Sok lived in a country that was corrupt. Life had not been more difficult for her in her entire life living in the same country. It had been a year since the corruption began and she was living in what felt like hell. She had been a healthy and educated young woman before the corruption all began. She was now very ill for many reasons.

"Everybody, get up now, its time to start working!" a soldier called out before the sun was out. Sok got out of her hammock where she had slept for barely a few hours. Like everyone else who was forced to work in the fields, she was in a rush to get ready and get going despite the lack of rest. This was because she was afraid of being punished or even killed by the soldiers. It was for this same reason that no one complained.

Knee-deep in the water in the rice field Sok worked as hard and as quickly as she could. Many thoughts ran through her mind as worked, many questions that she'd probably never be able to answer. "Why is this happening to me? What did I do to deserve such a difficult lifestyle?"

She was exhausted from all the work and paused to watch the others at work. A lot of them worked more quickly and were able to do a better job than her. This was probably because many of them had been farmers in rural areas before the corruption began so were more used to this type of work.

"You there! Get back to work you lazy pig!" The soldier on duty shouted at Sok.

"Sorry," Sok said quietly and continued to work.

A meal time had finally arrived and with great relief Sok and everyone else that worked on the fields went to eat what little amount of food was distributed to them. Sok got a small bowl and went to line up to get some of the food, which was a watery gruel made from a small amount of rice and a large quantity of water, and a bit of salt.

Each person, regardless of age or size was only allowed to have the one bowl of gruel. As a result all the people who were used to eating more were left to starve, and sadly Sok had witnessed many people starve to death during the year, and it was sad knowing that she could be next.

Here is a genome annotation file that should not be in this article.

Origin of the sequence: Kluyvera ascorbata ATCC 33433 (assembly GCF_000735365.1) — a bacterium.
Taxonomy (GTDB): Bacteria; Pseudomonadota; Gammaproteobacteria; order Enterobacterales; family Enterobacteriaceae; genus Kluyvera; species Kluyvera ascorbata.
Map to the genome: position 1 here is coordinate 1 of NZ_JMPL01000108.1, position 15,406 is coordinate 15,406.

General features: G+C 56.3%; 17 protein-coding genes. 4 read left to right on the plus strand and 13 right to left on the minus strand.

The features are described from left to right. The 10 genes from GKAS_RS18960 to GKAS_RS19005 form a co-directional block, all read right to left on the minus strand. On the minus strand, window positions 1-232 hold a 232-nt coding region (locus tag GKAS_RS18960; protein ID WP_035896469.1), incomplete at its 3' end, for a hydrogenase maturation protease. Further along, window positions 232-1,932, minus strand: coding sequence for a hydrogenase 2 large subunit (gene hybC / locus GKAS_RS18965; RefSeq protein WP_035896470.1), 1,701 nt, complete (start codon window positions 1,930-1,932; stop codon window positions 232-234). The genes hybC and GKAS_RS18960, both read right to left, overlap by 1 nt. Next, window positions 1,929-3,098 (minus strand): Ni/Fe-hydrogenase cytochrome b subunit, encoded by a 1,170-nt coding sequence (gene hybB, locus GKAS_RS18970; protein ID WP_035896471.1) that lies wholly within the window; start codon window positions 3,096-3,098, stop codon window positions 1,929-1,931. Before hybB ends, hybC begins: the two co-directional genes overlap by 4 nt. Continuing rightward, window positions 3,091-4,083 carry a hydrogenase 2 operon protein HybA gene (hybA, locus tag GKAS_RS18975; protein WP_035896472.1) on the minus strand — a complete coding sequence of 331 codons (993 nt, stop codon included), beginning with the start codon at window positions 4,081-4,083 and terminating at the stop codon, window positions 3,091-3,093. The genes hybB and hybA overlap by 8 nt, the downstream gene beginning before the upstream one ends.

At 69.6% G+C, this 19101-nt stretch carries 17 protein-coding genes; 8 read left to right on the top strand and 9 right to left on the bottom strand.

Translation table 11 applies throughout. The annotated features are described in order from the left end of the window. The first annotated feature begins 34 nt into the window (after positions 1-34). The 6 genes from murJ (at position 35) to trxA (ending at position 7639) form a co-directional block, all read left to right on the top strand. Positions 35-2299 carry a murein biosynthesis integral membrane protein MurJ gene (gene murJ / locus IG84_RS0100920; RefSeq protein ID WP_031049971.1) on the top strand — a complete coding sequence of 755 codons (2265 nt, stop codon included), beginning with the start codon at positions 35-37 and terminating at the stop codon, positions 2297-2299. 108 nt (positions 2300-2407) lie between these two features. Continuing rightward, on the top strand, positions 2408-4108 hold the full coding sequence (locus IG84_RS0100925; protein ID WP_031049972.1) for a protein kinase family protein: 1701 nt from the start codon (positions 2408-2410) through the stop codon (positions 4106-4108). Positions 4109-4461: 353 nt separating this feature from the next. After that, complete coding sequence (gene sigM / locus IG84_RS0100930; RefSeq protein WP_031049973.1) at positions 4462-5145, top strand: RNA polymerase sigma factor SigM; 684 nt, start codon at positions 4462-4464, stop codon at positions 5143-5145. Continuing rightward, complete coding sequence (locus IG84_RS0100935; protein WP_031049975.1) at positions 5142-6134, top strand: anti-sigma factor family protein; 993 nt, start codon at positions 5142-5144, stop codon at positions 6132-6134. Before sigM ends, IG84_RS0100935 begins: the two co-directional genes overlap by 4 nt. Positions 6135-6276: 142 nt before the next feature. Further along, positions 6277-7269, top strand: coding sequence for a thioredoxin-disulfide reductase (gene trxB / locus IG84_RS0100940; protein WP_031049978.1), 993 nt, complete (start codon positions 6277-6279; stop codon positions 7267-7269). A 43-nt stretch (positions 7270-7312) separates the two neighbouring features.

After the meal Sok and the others were forced to go back to the fields to work. Sok worked as hard as she could despite her lack of energy. As she worked she started to feel strange, the world around her seemed to be spinning and then she felt herself falling.

"Look, that woman, the one whose body is swollen, seems to be waking up," Sok heard a female voice say. Then she realised that she was in a room and on a small bed surrounded by other beds with sick people. It then occurred to her that this was the 'hospital' and that the voice she heard was most likely one of the nurses on duty.

"Eat this," A nurse said as she handed over a bowl of broth. Sok took it but with great difficulty as her whole body was swollen due to lack of nutrients.

As she ate the broth, the nurse told her bluntly, "You're going to die." Sok did not want to believe that this was the truth, however being in the hospital with her body so swollen it could barely move, it was hard not to believe the nurse.

For many days she lay in the bed all day and cried and ate the broth that was given to her and the other sick people, once a day. She wanted to move, she wanted to live, but at the rate she was going it did not seem possible. Sok could tell just by the way everyone looked at her that they were just anticipating her death and they told her many times after the first time that she would die.

However, despite her body being swollen and weak, one day she decided she would get up and walk. It took a lot of effort on her part, especially with no assistance from anyone, to get out of bed and stand up, but she did so against all odds.

As soon as she walked outdoors she was approached by a soldier who asked in a harsh tone, "Where do you think you're going?"

"I'm going for a walk," Sok replied.

The soldier looked at her swollen body and decided to let her walk around the hospital ground, "If you get better," he stated, "you'll have to go back to work in the rice fields with everyone else."

She walked very slowly, one step at a time, to nowhere in particular. Each step took tremendous effort, but she was determined to get better. From that day onwards, she would get up, and walk each and every day. It became easier as the swelling of her body seemed to be reduced.

Eventually she was able to move more freely, and although she had not made a full recovery, and was still relatively unhealthy, she was forced to work in the rice fields again, by the soldiers.

Sok knew that life would be hard for the following few days, possibly even the following few weeks and months, but had hope that life would be better in the distant future, so she went to work in the fields, with this hope in her heart.